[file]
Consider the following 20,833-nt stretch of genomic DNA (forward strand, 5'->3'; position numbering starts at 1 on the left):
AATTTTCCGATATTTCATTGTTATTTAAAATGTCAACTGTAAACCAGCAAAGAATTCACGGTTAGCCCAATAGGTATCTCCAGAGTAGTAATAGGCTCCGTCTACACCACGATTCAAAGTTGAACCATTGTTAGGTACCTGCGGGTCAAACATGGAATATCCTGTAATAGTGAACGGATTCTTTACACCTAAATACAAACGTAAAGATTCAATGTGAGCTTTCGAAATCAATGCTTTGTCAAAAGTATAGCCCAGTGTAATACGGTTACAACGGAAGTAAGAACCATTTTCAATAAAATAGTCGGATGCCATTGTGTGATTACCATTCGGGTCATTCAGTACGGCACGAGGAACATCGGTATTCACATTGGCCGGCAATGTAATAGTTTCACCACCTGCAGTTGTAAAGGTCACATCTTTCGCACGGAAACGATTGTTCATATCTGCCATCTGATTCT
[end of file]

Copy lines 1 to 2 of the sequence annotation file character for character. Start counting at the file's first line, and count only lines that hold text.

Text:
Consider the following 20,833-nt stretch of genomic DNA (forward strand, 5'->3'; position numbering starts at 1 on the left):
AATTTTCCGATATTTCATTGTTATTTAAAATGTCAACTGTAAACCAGCAAAGAATTCACGGTTAGCCCAATAGGTATCTCCAGAGTAGTAATAGGCTCCGTCTACACCACGATTCAAAGTTGAACCATTGTTAGGTACCTGCGGGTCAAACATGGAATATCCTGTAATAGTGAACGGATTCTTTACACCTAAATACAAACGTAAAGATTCAATGTGAGCTTTCGAAATCAATGCTTTGTCAAAAGTATAGCCCAGTGTAATACGGTTACAACGGAAGTAAGAACCATTTTCAATAAAATAGTCGGATGCCATTGTGTGATTACCATTCGGGTCATTCAGTACGGCACGAGGAACATCGGTATTCACATTGGCCGGCAATGTAATAGTTTCACCACCTGCAGTTGTAAAGGTCACATCTTTCGCACGGAAACGATTGTTCATATCTGCCATCTGATTCT